State Invests in VR Pilot Program to Train Staff Despite Health, Safety, and Privacy Risks

By B.N. Frank

It wasn’t that long ago that virtual reality (VR), augmented reality (AR), and mixed reality (MR) systems were NOT being utilized for educational and/or job training purposes.  Some might even say that adults as well as children managed to learn well enough without them.  Nevertheless, despite widely reported health (see 1, 2), safety, and privacy risks (see 1, 2), their use continues to increase in the U.S. in K-12 curriculums as well as for job training purposes (see 1, 2, 3).  In fact, the State of Colorado has invested in VR to train its staff to better serve individuals with developmental disabilities and other health needs.  Feel like you’re in the Twilight Zone?

From GovTech:

Colorado Invests in VR to Train HHS Staff in Accessibility

The state of Colorado has launched a pilot program at the Pueblo Regional Center that uses virtual reality technology to train staff to better serve individuals with developmental disabilities and other health needs.

Julia Edinger

A Colorado pilot program is helping state workers better serve individuals with disabilities through virtual reality training simulations.

The program, at the Pueblo Regional Center (PRC), uses the technology to improve staff training for those that work with vulnerable populations, according to Elaine Fisher, the staff development director for the Colorado Division of Regional Centers and virtual reality program lead at PRC. The center works with individuals with developmental disabilities until they can be transitioned to a less restrictive setting.

Evidence has shown that virtual reality is a powerful training tool that has been used in myriad ways, like combating racial bias. In the health-care field, it can help train professionals to better serve the individuals they work with.

Fisher and her team are certified trainers in VR technology, introducing it to staff who work directly with individuals with developmental disabilities. The technology allows staff to experience working with Alzheimer’s disease; Lewy body dementia and Parkinson’s disease; vision and hearing loss; end-of-life conversations; LGBT+ aging and trans health; home health assessments; physical and psychological health and relationship dynamics; and communication strategies.

In one module, for example, a 74-year-old man who has age-related macular degeneration and high-frequency hearing loss that is frustrated with recent changes in his vision and hearing. Another module involves transgender health care. While some states are pushing back on inclusive health care, Fisher said that including this population in the training is important from an equity, diversity and inclusivity perspective.

“We are obviously in the health-care sector, and we are big believers in person-centered practices, which means that we meet people where they’re at,” she said, adding that it’s important staff understand how to provide high-quality care to all individuals, regardless of sexual orientation or gender identity.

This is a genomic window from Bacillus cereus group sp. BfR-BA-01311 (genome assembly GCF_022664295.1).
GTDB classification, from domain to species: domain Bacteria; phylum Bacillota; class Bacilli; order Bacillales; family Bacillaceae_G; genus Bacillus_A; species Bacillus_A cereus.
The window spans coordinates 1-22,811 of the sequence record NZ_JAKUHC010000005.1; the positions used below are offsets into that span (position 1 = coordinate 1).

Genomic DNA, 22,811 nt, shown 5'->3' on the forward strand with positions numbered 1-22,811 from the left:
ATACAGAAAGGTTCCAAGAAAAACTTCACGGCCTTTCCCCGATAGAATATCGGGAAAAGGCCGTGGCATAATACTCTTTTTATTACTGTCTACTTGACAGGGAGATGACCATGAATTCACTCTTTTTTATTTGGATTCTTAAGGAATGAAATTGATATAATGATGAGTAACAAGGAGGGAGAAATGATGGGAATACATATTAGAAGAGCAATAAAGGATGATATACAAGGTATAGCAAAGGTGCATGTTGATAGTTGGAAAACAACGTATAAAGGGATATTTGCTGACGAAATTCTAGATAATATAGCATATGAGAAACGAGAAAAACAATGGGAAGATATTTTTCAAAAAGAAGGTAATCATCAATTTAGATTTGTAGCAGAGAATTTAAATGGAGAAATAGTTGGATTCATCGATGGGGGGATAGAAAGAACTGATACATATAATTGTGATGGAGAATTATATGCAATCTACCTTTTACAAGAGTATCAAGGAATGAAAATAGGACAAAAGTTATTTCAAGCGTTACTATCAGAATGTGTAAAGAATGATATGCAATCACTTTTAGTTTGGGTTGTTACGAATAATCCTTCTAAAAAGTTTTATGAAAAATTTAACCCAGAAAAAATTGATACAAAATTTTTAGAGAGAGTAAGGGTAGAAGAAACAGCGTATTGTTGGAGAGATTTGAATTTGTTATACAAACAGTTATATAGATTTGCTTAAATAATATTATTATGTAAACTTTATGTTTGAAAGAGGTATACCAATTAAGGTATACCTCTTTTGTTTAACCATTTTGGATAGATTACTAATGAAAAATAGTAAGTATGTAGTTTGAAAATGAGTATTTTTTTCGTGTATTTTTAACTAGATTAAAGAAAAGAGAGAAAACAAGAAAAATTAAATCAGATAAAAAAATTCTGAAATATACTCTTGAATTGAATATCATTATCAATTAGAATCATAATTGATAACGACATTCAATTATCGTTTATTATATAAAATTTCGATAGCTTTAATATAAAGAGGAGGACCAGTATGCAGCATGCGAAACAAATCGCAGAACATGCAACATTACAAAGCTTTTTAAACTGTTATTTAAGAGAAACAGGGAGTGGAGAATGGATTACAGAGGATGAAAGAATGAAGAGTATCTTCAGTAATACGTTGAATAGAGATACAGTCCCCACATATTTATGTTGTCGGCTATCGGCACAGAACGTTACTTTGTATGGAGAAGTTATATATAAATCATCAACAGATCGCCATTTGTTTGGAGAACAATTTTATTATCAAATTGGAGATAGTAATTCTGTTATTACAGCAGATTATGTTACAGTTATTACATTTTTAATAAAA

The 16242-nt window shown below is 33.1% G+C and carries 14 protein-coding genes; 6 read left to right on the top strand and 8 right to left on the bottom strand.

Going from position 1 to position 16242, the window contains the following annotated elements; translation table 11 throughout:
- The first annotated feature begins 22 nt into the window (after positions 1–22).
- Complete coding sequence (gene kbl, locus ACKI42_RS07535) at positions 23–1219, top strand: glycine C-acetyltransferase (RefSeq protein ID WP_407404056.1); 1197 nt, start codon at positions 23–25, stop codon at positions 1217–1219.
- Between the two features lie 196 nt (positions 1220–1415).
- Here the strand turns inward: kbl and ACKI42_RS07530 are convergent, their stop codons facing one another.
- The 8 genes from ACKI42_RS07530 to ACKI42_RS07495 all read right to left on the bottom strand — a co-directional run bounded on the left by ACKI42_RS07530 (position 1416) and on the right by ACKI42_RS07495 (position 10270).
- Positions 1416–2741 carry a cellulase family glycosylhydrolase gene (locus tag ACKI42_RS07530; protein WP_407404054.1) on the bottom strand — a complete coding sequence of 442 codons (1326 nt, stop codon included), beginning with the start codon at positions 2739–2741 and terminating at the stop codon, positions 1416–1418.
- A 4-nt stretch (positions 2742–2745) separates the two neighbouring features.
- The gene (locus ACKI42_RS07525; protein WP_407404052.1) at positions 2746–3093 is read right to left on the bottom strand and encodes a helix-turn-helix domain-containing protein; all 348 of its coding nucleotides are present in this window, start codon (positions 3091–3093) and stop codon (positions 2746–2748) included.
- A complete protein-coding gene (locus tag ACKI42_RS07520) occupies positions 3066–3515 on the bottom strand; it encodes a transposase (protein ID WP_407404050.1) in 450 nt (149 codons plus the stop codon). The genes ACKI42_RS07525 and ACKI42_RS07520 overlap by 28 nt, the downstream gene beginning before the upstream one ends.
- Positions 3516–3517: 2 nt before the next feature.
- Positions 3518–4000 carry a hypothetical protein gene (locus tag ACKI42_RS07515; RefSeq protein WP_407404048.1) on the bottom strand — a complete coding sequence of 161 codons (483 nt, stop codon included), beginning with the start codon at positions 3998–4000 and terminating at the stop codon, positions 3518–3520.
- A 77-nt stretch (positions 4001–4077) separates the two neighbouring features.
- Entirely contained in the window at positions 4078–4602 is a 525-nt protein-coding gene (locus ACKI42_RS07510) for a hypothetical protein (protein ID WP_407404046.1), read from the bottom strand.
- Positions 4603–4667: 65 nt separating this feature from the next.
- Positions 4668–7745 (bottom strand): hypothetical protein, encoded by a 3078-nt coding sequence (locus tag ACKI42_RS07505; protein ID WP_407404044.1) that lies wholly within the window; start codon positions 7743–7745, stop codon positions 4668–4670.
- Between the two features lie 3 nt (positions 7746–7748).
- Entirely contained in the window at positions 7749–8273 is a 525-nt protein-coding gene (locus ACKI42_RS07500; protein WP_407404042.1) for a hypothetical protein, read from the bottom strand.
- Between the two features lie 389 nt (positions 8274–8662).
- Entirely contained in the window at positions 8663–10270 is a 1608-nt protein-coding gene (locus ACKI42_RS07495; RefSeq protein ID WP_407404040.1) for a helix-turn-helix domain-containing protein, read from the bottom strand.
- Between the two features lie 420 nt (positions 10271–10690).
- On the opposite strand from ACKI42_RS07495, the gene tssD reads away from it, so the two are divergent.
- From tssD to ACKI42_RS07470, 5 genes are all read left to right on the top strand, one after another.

There are currently two layers of technology being used from Embodied Labs: one involving virtual reality using the company’s goggles, and one that is virtual reality but through an online platform.

Change management has been a major part of implementation because there are three separate regional centers overseen by the Colorado Department of Human Services: PRC, Grand Junction Regional Center and Wheat Ridge Regional Center. Identifying key stakeholders and working together has been an important part of the process, Fisher said, as well as building excitement and finding internal project champions.

The pilot program is occurring in three phases. Phase one is the start of implementation, which will involve data and feedback collection in partnership with University of Denver’s Knoebel Institute for Healthy Aging. The first phase also involved a launch event last month — a key piece of building buy-in among leadership and standardization of new employee orientation.

The first phase also involved creating and implementing a custom playlist that uses pre-existing modules specific to health-care delivery but that meet the objectives of staff at the regional centers. This involved close collaboration with Embodied Labs to bring together the technology piece with the adult learning theory perspective. By doing so, the customized playlist was able to include the modules, customized introductions and customized post assessments specific to Colorado’s work in the regional centers.

Phase two will be focused on the program’s expansion. Fisher said that the process of obtaining additional grant funding is in progress to purchase additional VR headsets. The goal is to move through this phase within a year.

The virtual reality goggles are currently being used at PRC, but the online platform will be available at the other two regional centers. The goal is to obtain additional headsets as part of phase two that would be used at the other centers.

Phase three is a long-term vision to work with Embodied Labs to create custom scenarios to include additional populations in training. Fisher said this might include individuals with autism spectrum disorder or substance abuse disorder.

“I think the sky’s the limit,” she said.

Activist Post reports regularly about AR, MR, VR, and other unsafe technologies.  For more information, visit our archives and the following websites:

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